(2) In order to facilitate preparation of records of results, the office records meetings on audio recording media; it permits Commission members and the BMU's representatives to hear such recordings. Such recordings are to be deleted within no more than one year.
(3) The record of results must be signed by the chairperson of the Commission and by an official representative of the office.
(4) The office sends the record of results, and the pertinent attachments showing the determined voting results, to the Commission members and to the BMU. At the BMU's request, other authorities are sent the sections of the record of results covering the agenda items for which they were invited to meetings. Such authorities may forward such excerpts, after the record of results has been approved by the Commission (Art. 14 (3)), to authorised experts they are consulting, to applicants and entities lodging objections, and to participants in a supervisory procedure if they are affected by the results of relevant deliberation.
(1) The Commission reaches its resolutions by a majority of votes of appointed members. In exceptional cases, a resolution can be brought about by way of circulation; if a member expressly objects to use of that procedure, it shall be considered to have failed. The Commission must then reach a resolution at its next meeting.
(2) For recommendations relative to the site or design for a nuclear installation, as well as to commissioning of such an installation, a majority of at least two-thirds of the votes of appointed members is required.
(3) All members have the same voting rights, and all bear joint responsibility for the Commission's resolutions. Members who are outvoted have the right to have their dissenting opinions recorded in the record of results or in publication of recommendations and opinions.
As of 31 March of each year, the chairperson prepares a written report of the Commission's activities during the past calendar year. In this task, he/she is supported by the office. The annual report of activities is to be approved by the Commission. Once approved, a report on activities is made available to the public.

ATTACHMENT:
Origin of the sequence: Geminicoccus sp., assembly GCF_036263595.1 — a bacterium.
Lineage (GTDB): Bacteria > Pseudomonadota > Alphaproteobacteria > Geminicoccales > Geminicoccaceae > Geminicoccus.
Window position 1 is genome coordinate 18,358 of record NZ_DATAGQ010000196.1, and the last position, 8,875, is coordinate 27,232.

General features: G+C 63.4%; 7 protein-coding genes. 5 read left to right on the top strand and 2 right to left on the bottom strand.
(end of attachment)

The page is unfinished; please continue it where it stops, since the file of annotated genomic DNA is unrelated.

Remuneration for activity in the Commission
(1) In agreement with the Commission, the BMU determines the remuneration for activities of members of the Commission, of committees and of working groups and of consulted authorised experts.
(2) Such remuneration comprises a professional fee, a compensation for travel costs and a compensation for meetings. Expenditures made in special cases may be reimbursed.
Entry into force
These statutes shall enter into force on 22 December 1998. They supplant the statutes of the Reactor Safety Commission (RSK) and of the Commission on Radiological Protection (SSK) in the version of 29 January 1990 (Federal Gazette (BAnz.) p. 891).
The Statutes of the RSK as PDF. [39 KB]
Topics of consultations are usually completed with recommendations or statements that will be published on this website under Statements/Recommendations/Reports. The following list [87 KB] includes main topics of consultations of the RSK and its Committees. In addition to this list [87 KB] , other topics are also subject of consultations of the RSK and its committees.